4 Tips to Consider When Fundraising for Your Startup

4 Tips to Consider When Fundraising for Your Startup

At Galvanize, we’re putting a whole new spin on Study Hall with monthly, members-only sessions. At every Study Hall, industry all-stars present on one of three topics –– growth, funding, or product –– and collaborate with Galvanizers to spur innovation, solve problems, and harness the power of our dynamic startup community.

Recently, Galvanize Seattle members sat down with Yi-Jian Ngo for a Fundraising Study Hall. As Managing Director of the Alliance of Angels, Yi-Jian oversees the Northwest’s largest and most-active Angel network that facilitates $10MM+ investment across 20+ companies each year. With Yi-Jian’s extensive experience in Angel Investing, he was a perfect match for the early – mid stage companies in attendance.

Pre-seed Strategy: Angel groups vs. Individuals

Depending on the size of the round you’re raising, there are clear advantages and disadvantages to each. Meeting with individuals is a far more personal experience. If you are raising a relatively small round, ~$100k, it is be highly advantageous because it will take one meeting. However, if you are raising $500k or more, it becomes more time consuming and far less efficient than pitching to groups. But, pitching to groups has disadvantages. If you are successful it will lead to multiple investors, which is a good thing, but due diligence often takes longer.  

In-Person Pitches

The first level of in-person pitches is the 20-120 second elevator pitch. You’ll often hear terms like “Uber for moving” or “Air-BnB for warehouse space.” The goal of this interaction is to gauge interest and request a follow-up meeting to discuss further.

The second is the demo day style pitch. This is when you have a captive audience and have the ability to take 5-10 minutes to dive into a few details to really gather interest. Once again, the intent here is to schedule another meeting.

The third and final in-person pitch is the investor pitch. This the only pitch that matters. It should be fine tuned to suit your audience and address all of the standard points. To cover the investor pitch would require it’s own entire post, but for prime example of pitch decks from some of the biggest unicorns check out 30 Legendary Pitch Decks and What You Can Learn From Them.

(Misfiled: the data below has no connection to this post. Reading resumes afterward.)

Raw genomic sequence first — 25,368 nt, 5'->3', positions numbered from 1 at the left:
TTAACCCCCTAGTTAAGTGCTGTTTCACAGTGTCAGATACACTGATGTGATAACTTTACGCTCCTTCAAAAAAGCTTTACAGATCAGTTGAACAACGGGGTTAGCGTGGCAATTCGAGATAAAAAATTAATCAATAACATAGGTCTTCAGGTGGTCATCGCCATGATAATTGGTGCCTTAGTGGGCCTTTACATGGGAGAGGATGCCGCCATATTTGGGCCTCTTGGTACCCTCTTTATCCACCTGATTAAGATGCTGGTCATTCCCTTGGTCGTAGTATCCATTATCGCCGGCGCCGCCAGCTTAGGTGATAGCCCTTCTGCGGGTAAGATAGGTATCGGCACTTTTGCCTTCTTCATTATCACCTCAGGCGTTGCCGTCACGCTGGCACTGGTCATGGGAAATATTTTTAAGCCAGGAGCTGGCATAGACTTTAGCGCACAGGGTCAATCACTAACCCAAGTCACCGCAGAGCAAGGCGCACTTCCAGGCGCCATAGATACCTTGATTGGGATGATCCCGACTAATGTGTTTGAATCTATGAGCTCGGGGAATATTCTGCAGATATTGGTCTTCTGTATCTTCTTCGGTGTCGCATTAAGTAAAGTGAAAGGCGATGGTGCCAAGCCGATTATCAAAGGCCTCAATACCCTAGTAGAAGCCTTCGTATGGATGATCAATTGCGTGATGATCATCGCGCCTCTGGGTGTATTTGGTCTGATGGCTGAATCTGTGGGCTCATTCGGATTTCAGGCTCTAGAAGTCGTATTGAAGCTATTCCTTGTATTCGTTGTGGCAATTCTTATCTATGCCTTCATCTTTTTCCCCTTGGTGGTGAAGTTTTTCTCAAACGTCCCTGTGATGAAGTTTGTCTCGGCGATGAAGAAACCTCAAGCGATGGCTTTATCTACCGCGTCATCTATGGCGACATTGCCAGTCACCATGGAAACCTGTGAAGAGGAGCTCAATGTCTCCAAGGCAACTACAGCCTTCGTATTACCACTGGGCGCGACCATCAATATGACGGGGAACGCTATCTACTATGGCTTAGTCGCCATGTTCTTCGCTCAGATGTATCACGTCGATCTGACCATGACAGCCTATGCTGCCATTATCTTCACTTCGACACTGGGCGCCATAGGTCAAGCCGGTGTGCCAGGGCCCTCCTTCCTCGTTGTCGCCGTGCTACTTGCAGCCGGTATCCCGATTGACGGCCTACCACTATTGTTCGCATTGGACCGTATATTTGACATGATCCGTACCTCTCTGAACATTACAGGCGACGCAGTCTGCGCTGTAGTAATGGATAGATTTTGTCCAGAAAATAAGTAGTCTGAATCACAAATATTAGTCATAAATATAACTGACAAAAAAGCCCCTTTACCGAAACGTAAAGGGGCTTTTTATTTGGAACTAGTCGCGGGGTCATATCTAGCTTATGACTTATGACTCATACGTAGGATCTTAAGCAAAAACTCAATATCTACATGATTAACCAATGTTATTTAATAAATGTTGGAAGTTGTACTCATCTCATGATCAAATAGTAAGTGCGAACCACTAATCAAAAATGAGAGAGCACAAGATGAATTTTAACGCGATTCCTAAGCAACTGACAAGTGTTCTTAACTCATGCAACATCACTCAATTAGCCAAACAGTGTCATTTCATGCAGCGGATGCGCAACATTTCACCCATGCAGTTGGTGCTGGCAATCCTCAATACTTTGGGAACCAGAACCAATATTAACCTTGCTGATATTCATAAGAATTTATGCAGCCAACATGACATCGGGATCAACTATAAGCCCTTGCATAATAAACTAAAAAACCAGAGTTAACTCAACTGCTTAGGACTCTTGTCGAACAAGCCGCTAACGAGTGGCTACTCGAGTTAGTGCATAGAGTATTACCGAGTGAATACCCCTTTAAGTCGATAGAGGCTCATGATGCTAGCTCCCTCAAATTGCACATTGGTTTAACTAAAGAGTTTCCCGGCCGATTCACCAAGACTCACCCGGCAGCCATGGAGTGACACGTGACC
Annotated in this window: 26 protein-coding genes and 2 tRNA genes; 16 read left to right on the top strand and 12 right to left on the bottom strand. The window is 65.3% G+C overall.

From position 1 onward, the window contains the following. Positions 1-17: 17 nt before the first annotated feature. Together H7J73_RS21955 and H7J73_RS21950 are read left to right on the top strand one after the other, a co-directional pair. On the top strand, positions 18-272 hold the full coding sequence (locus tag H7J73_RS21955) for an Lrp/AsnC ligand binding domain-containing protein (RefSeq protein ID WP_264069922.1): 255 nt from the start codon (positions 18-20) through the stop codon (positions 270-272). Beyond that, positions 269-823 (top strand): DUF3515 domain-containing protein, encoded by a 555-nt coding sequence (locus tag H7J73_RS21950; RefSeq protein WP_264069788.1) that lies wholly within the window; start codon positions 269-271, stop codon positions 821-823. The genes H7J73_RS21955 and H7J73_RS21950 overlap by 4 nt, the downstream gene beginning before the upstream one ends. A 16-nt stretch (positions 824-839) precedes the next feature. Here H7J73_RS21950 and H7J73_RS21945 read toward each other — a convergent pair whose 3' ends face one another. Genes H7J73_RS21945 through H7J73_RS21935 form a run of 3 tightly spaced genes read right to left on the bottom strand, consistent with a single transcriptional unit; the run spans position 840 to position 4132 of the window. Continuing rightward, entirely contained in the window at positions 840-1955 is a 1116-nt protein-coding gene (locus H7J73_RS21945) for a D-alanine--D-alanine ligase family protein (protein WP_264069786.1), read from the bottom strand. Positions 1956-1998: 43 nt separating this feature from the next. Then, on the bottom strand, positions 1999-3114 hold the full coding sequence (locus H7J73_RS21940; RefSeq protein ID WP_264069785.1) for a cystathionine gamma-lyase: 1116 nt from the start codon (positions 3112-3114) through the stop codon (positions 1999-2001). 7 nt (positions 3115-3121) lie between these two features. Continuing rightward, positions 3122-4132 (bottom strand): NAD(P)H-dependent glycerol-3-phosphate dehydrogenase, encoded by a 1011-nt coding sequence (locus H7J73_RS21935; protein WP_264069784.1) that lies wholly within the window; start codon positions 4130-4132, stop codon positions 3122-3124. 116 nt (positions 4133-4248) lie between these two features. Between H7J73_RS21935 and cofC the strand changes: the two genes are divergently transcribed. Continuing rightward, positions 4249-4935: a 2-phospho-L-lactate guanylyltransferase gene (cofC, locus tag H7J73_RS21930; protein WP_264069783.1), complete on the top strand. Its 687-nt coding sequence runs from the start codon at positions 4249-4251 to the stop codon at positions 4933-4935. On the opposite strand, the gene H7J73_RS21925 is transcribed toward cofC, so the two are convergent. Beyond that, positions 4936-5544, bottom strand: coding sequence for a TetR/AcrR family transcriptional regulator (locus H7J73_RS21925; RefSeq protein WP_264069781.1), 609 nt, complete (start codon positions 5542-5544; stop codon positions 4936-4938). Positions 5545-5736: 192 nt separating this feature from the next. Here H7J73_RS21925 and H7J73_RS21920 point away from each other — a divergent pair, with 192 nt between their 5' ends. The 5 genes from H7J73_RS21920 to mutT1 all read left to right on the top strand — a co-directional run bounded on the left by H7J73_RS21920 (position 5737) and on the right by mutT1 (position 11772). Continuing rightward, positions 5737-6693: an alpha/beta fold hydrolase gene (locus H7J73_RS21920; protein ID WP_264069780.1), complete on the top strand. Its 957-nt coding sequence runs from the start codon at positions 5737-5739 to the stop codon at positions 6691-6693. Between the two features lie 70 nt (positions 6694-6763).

How Much Should You Pay Yourself?

This is a highly disputed question. Should all founders be living in their mom’s garages eating ramen? What about experienced Founders with exits under their belts taking home large salaries?

According to Yi-Jian it depends on the circumstances but there is always one common factor: is the Founder happy? If you are starting a company fresh out of college and can live on $2500 a month, do that. If you can live on nothing, awesome. If you have a family, a mortgage, and bills to pay, it makes sense to take $60-$80K.

In addition to the Founder Happiness rule, Yi-Jian also says that there is a common trend when raising capital. When companies raise a Series A round they are no longer on what many would consider a shoestring budget. He says that at this point a founder will usually take $100-150k salary on a $3MM round.

Fundraising Metrics

What metrics do investors want to see in their meetings?

At the angel stage it’s not in the numbers, necessarily. There are many more variables that are difficult to measure and need to be addressed first.

Individual investors want to see the following questions:

  1. How good is your team?
  2. What problem does your product solve, and do people care?
  3. How are you going to tell more people about it?

Numbers can be the most persuasive part of any pitch. They are the things that push investors to say yes. Far more investors are pushed to say no by founders not answering those three key questions.

To close the Study Hall, Yi-Jian left members with a final piece of advice around managing expectations and relationship with investors before, during, and after the fundraising process:

“Ask for money and you get feedback; ask for feedback and you get money.”

Everyone in attendance came with specific questions regarding raising Angel capital and were lucky enough to get concise and actionable answers. From early-stage entrepreneurs to established founders, Galvanize Members at every stage of their careers will benefit from the insights shared at our Study Halls.


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